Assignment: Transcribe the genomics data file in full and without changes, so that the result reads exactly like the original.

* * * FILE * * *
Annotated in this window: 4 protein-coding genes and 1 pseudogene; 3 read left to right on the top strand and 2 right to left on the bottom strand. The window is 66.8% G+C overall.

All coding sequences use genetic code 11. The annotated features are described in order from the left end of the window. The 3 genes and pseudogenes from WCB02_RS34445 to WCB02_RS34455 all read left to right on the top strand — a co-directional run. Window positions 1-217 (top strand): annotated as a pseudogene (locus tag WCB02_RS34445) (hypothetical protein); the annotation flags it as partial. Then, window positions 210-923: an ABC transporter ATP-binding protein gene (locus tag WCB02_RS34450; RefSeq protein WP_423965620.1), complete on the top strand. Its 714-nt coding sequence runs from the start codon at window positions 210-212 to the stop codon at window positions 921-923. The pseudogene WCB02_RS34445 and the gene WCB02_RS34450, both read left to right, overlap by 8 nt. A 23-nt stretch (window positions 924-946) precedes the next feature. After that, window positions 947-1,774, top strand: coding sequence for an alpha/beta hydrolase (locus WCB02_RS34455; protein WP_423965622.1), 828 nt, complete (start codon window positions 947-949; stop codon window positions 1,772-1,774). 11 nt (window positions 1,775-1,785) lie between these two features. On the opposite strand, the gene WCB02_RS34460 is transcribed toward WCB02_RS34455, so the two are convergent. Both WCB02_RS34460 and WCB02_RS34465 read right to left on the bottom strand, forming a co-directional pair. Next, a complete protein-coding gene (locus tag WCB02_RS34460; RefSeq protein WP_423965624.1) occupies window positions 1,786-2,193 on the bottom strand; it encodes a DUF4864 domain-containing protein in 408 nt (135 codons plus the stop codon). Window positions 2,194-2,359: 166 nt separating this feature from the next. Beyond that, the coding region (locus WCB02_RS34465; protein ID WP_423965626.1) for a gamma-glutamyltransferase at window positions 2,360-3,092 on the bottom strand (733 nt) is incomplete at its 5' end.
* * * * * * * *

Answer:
Annotated in this window: 4 protein-coding genes and 1 pseudogene; 3 read left to right on the top strand and 2 right to left on the bottom strand. The window is 66.8% G+C overall.

All coding sequences use genetic code 11. The annotated features are described in order from the left end of the window. The 3 genes and pseudogenes from WCB02_RS34445 to WCB02_RS34455 all read left to right on the top strand — a co-directional run. Window positions 1-217 (top strand): annotated as a pseudogene (locus tag WCB02_RS34445) (hypothetical protein); the annotation flags it as partial. Then, window positions 210-923: an ABC transporter ATP-binding protein gene (locus tag WCB02_RS34450; RefSeq protein WP_423965620.1), complete on the top strand. Its 714-nt coding sequence runs from the start codon at window positions 210-212 to the stop codon at window positions 921-923. The pseudogene WCB02_RS34445 and the gene WCB02_RS34450, both read left to right, overlap by 8 nt. A 23-nt stretch (window positions 924-946) precedes the next feature. After that, window positions 947-1,774, top strand: coding sequence for an alpha/beta hydrolase (locus WCB02_RS34455; protein WP_423965622.1), 828 nt, complete (start codon window positions 947-949; stop codon window positions 1,772-1,774). 11 nt (window positions 1,775-1,785) lie between these two features. On the opposite strand, the gene WCB02_RS34460 is transcribed toward WCB02_RS34455, so the two are convergent. Both WCB02_RS34460 and WCB02_RS34465 read right to left on the bottom strand, forming a co-directional pair. Next, a complete protein-coding gene (locus tag WCB02_RS34460; RefSeq protein WP_423965624.1) occupies window positions 1,786-2,193 on the bottom strand; it encodes a DUF4864 domain-containing protein in 408 nt (135 codons plus the stop codon). Window positions 2,194-2,359: 166 nt separating this feature from the next. Beyond that, the coding region (locus WCB02_RS34465; protein ID WP_423965626.1) for a gamma-glutamyltransferase at window positions 2,360-3,092 on the bottom strand (733 nt) is incomplete at its 5' end.